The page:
The start of the third week of LSU’s fall practice produced one of the Tigers most fascinating players with a story to tell.
Not since he combined to throw for 467 yards with five touchdowns has redshirt sophomore quarterback Garrett Nussmeier appeared before the media.
That was until Tuesday and the 6-foot-2, 205-pounder, the backup to starter Jayden Daniels this season, came out firing.
“I’ve been waiting for this,” Nussmeier shared with local reporters following Tuesday’s practice.
Call it a preemptive strike on Nussmeier’s part but the redshirt sophomore, who’s going into his third year in the program, was ready to share his thoughts on remaining at LSU to challenge Daniels for the team’s No. 1 quarterback position instead of pursuing opportunities elsewhere.
“For me the biggest thing is it matters to me to wear the state on my jersey and have LSU on my helmet,” Nussmeier said. “It means something to me. It means something to a lot of guys on our team. I was born in Lake Charles. All of my family’s in Lake Charles. That’s my home. Being a kid who moved around so much, Louisiana was the only constant place in my life. Every time I would cross into the state it felt like home.
“The reason I came here was that I wanted to play for LSU, for the state of Louisiana, and that’s why I came back,” Nussmeier added. “ I could have gone elsewhere and done different things. It matters to me more to finish what I started, to be where I want to be. Be where I’m wanted and that played a big part into it. Just playing for LSU, playing for these fans, my teammates, the coaches I learned to grow relationships with. That’s why I stayed.”
After compiling the second-high most total yards (3,798) in school history, Daniels caught some observers off guard when he announced his intentions on Dec. 22 to return to LSU for a fifth year of eligibility with the intent of helping the Tigers win a national championship.
Nussmeier never flinched. Not publicly, anyway. He remained enrolled for the spring semester, went through spring drills and has gone through the arduous summer of being Daniels’ backup for the upcoming season.
“I’ll do what I’m told, I’ll play my role whatever it is,” Nussmeier said. “If they tell me to go in, I’m ready to go in. If they tell me to compete, I’m ready to compete.”
Nussmeier said it’s understandable for people to think he would have entered the NCAA transfer portal, but the thought never crossed his mind.
“I think anyone in my situation, there’s opportunities to look at things and you have to listen, but I never entered the portal,” he said. “I wasn’t talking to people. I really wasn’t thinking about that. I wanted to focus on the situation that I’m in. Focus on making things right at LSU. That was the biggest thing for me. I felt wanted. I felt like this is where I should be. This is where I’ve always wanted to be and wanted to finish what I started.”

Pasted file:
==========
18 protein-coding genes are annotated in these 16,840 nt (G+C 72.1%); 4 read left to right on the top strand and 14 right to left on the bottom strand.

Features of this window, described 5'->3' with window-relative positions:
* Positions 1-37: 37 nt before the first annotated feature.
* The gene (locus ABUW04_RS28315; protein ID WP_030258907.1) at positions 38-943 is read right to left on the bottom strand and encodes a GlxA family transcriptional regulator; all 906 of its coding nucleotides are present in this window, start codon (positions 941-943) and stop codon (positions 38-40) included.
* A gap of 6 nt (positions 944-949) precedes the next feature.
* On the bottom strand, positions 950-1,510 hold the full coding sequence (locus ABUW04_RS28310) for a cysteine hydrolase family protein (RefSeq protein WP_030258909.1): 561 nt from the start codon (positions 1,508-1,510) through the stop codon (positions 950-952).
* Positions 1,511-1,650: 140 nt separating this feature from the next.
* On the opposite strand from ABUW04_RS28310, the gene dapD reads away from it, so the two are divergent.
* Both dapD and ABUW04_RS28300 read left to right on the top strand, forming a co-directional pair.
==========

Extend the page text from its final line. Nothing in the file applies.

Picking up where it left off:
Second-year coach Brian Kelly reiterated during SEC Media Days in July that Daniels was the team’s starter and Nussmeier would continue getting repetitions with the first team offense in practice and would have his full confidence when entering a game.
Nussmeier, who graduated early from Marcus High in Flower Mound, Texas and enrolled at LSU in the spring of 2021, completed 29 of 57 passes for 329 yards with two touchdowns and two interceptions as a true freshman. After plenty of discussion because of lingering personnel issues at the quarterback position, he maintained his redshirt and didn’t play in the Texas Bowl against Kansas State.
He was among three quarterbacks in position to take over LSU’s No. 1 quarterback job in the first season under Kelly, who kept a tight lip on the ongoing battle before announcing Daniels as his starter against Florida State.
Daniels remained in the position throughout the season, leading LSU to a 10-4 record and SEC Western Division title and appearance in the SEC Championship Game.
Nussmeier appeared in five games as a reserve during the regular season, seeing extensive time in LSU’s 38-23 loss at Texas A&M following Daniels’ ankle injury. The same scenario played itself out in the Tigers’ 50-30 setback against Georgia in the SEC title game with Nussmeier playing the entire second half in place of an injured Daniels and threw for 294 yards – the most yards in any half in school history.
With LSU taking control of outmanned Purdue in the Citrus Bowl, Kelly alternated Daniels and Nussmeier and the result was Nussmeier going 11-of-15 effort for 173 yards with two touchdowns and an interception.
For the season, he finished 52-of-84 for 800 yards with five TDs and four interceptions, and improved his career totals to 81-of-141 for 1,129 yards with seven TDs and six interceptions.
“At the beginning of last year, I was starting to understand how the offense worked in a broad perspective and after having a full year under my belt in the offense, it’s learning the different bits and pieces and learning how to control the offense,” Nussmeier said. “Where I’ve grown the most is understanding the little bits and pieces and I think that’s natural for anybody.”
The two-game sample size wasn’t enough to distort Nussmeier’s vision for the future which was always in purple and gold.
“I’ve always known I was able to play, and I’ve always had confidence in myself and my abilities,” Nussmeier said. “I’m always grateful when I get the opportunity to go show it.”